Sputnik gets Prez into some hilarious situations in the story.  Sputnik is always trying to fix things and make them better, from a toy lightsaber and a remote control to a chairlift and a mobility scooter.  I loved Sputnik’s new and improved versions and they will have kids laughing out loud.  I especially loved the lightsaber incident.

Not only is Sputnik’s Guide to Life on Earth a fantastic story, it is also the perfect book to put into the hands of kids whose grandparents have dementia.  Frank Cottrell Boyce perfectly captures the heartbreak of a kid whose grandparent is getting more and more forgetful.  Prez does all he can to help his grandad remember things and tries to break him out of ‘prison.’

Grab a copy of Sputnik’s Guide to Life on Earth and discover the marvels of Earth with your new best friend, Sputnik.

 

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The Turners by Mick Elliott

Sometimes you pick up a book and you just know that kids are going to love it.  It could be the cover that jumps out at you or the blurb that hooks you in and makes you want to read the book.  Mick Elliott’s new book, The Turners, has huge kid-appeal, from the awesome cover featuring a shape-shifting kid to the promise of killer pigs and snake-men on the cover.

the-turnersLeo Lennox has an epic problem: it’s his thirteenth birthday and he has just grown a tail.

You’d think that growing a tail in the middle of the school library would be the worst thing that could happen to you, but Leo is about to discover that things can always get worse – and a whole lot weirder. Now, as he discovers an unthinkable family secret, Leo must team up with his infuriating older sister to escape snake-skinned henchmen, ancient shape-shifters and a whispering villain determined to feed him to a pack of genetically engineered killer pigs – all while trying to control his new shape-shifting powers.

The Turners is a crazy, hilarious thrill-ride packed with shapeshifters, weird genetic experiments and family secrets.  Mick Elliott drops you straight into the action with the strange, embarassing situation that Leo finds himself in.  The story gallops and leaps along, with never a dull moment, as you join Leo and Abbie on their search for answers.

There is something in The Turners to appeal to anyone.  There is the mystery of Turners with their genetic anomoly that allows them to turn into different animals, (from rodents and birds to mammals and reptiles), the adventure that Leo and Abbie find themselves on in their search for answers, some delightfully sinister villains, and genetically engineered pigs and hamsters.  The Turners is also perfect for those kids who love a funny story.  There are some hilarious moments in the story, especially when it comes to turning in to different animals.  My favourite part is when Leo interupts his sister Abbie when she is trying to show him how an expert Turns.  It ends in Leo being sprayed with sloth urine (I know kids will love this part).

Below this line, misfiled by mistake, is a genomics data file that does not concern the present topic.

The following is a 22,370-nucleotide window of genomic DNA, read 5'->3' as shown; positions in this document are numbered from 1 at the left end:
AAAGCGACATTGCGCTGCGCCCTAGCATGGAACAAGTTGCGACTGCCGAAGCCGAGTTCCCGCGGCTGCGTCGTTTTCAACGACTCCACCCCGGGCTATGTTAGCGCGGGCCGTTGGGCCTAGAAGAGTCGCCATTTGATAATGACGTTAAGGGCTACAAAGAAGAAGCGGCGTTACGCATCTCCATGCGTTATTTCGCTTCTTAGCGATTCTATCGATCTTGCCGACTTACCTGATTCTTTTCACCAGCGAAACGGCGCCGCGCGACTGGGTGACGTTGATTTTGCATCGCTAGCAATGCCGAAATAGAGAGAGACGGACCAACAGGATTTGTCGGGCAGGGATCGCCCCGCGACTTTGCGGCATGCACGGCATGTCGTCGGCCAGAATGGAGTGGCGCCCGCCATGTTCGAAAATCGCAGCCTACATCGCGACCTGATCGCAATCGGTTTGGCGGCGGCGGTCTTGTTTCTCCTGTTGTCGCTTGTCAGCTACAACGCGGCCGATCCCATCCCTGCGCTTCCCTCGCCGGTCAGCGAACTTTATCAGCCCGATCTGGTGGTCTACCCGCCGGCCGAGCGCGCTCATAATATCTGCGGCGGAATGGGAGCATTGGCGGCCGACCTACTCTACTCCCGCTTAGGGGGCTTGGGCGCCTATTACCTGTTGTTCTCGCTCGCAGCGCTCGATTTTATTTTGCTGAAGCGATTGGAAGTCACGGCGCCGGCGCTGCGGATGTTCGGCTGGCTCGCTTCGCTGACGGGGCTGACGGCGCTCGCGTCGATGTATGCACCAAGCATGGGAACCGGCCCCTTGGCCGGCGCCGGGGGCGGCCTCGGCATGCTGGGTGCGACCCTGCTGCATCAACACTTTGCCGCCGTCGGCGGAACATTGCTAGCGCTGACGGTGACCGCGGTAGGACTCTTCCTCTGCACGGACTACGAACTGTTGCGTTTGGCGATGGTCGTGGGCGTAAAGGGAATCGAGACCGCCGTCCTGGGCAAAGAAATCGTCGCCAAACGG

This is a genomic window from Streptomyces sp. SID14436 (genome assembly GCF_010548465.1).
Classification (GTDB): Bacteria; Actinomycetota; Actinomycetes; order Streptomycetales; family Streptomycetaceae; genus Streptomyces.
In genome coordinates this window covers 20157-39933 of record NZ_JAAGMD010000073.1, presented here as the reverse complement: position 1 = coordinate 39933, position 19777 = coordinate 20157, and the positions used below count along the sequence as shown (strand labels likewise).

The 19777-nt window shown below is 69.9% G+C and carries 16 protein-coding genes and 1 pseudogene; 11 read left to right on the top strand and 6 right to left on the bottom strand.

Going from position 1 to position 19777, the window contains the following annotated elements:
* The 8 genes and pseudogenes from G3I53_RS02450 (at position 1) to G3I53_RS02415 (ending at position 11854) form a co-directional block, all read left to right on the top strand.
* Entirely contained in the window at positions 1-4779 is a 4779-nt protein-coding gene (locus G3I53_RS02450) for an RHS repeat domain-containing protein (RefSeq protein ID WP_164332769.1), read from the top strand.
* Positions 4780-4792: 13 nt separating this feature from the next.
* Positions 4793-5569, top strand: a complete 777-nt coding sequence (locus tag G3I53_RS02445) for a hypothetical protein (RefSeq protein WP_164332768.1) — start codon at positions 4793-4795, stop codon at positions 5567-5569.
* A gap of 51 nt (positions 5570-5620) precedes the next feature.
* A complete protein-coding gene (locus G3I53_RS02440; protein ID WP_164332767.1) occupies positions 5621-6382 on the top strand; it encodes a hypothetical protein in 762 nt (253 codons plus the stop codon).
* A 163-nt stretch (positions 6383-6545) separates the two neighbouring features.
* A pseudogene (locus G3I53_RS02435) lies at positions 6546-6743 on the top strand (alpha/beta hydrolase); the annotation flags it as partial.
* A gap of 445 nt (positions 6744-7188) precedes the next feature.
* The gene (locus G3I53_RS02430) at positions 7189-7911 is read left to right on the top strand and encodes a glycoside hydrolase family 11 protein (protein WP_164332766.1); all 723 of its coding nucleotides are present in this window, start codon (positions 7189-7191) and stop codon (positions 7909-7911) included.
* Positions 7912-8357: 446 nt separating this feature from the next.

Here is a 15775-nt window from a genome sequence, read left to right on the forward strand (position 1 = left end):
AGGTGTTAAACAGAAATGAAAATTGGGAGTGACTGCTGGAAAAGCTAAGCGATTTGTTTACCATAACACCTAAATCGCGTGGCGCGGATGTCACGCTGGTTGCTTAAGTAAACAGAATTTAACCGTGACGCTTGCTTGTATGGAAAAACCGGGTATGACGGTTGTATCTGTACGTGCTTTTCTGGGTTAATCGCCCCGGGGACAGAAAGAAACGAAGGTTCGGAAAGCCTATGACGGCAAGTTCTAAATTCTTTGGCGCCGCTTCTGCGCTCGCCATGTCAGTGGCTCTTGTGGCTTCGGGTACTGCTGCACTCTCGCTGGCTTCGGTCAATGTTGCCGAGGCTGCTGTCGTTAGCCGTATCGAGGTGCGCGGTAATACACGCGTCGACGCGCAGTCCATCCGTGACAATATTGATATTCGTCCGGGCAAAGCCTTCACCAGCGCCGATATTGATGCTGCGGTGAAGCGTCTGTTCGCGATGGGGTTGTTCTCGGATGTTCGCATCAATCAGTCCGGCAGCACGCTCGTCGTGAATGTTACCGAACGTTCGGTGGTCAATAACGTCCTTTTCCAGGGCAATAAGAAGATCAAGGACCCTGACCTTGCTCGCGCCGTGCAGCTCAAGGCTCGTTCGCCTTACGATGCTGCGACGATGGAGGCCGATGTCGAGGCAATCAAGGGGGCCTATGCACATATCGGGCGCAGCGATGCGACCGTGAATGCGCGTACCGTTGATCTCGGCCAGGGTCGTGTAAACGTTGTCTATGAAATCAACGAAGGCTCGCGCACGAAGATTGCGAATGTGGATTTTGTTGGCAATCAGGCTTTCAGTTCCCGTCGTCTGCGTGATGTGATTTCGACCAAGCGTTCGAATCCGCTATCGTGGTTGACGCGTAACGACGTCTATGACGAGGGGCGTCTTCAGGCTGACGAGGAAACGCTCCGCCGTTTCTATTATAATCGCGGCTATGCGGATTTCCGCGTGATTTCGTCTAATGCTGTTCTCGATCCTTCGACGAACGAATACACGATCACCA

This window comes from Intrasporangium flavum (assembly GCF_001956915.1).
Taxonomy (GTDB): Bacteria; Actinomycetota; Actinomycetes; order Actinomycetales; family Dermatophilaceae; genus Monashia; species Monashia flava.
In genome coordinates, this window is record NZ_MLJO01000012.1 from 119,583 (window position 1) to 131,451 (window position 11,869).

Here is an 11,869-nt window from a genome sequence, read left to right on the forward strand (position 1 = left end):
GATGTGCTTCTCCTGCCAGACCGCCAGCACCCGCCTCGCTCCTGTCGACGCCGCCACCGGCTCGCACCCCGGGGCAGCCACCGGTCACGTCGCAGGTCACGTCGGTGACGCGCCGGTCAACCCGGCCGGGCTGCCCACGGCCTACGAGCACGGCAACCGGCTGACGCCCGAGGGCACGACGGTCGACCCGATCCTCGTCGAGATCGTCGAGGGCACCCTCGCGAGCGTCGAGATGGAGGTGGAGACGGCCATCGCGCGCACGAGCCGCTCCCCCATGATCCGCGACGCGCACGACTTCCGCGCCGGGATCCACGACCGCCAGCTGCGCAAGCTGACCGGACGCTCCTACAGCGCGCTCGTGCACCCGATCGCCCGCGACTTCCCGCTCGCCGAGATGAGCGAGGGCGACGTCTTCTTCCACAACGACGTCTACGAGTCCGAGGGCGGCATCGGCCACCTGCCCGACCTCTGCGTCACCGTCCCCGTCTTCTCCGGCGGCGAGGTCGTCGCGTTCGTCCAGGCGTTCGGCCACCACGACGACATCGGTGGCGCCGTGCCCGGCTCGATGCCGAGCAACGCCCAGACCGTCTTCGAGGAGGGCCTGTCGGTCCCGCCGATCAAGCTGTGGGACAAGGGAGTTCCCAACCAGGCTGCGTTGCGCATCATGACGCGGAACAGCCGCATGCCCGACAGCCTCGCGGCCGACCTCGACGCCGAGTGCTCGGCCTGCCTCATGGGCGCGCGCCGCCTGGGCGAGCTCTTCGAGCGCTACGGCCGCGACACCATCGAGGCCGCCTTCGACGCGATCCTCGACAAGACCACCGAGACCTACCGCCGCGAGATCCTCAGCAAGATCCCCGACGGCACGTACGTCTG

The cover and design for The Turners is brilliant too.  The bright orange and green makes the book jump off the shelf and the cover illustration makes you want to find out what the story is about.  The title also has a very cool lizard scale effect as well.

The Turners is the first part of a trilogy by Mick Elliott and I can’t wait to see what happens next.  It’s perfect for ages 9+ and would make a great read aloud for Years 5-8.

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Steven Seagull: Action Hero by Elys Dolan

I’ve read some fantastic picture books so far this year but the new picture book by Elys Dolan, Steven Seagull: Action Hero, has blown all the others out of the water.

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Steven Seagull: Action Hero is the hilarious story of Steven, a retired cop who comes back to the force for one last case. Someone is stealing the sand from Beach City and it’s up to Steven and his ex-partner, a goldfish called Mac, to catch the thief. They have a list of suspects, including reformed criminals Harry, Lola and Rick. Will they catch the culprit and find out what’s been happening to the missing sand? You don’t want to mess with this seagull.

Steven Seagull: Action Hero is the funniest picture book I’ve ever read.  I’ve been eagerly awaiting this book for months as I’m a huge fan of Elys Dolan’s books.  She creates picture books with so many layers of humour and this book is no exception.  I was laughing the whole time I was reading it and every time I read it again it makes me giggle.  There is no doubt that kids will love Steven Seagull but this is one of those rare picture books that will appeal to adults as much as kids.  I think it’s a book that dads in particular will love, with the references to action movies and action stars like Steven Seagal and Jean-Claude van Damme.

In Elys’s other picture books there have been lots of funny details to find in the illustrations and the pages can be packed with characters.  In Steven Seagull though it’s often the sparse pages that are the funniest.  Take the first two pages for example: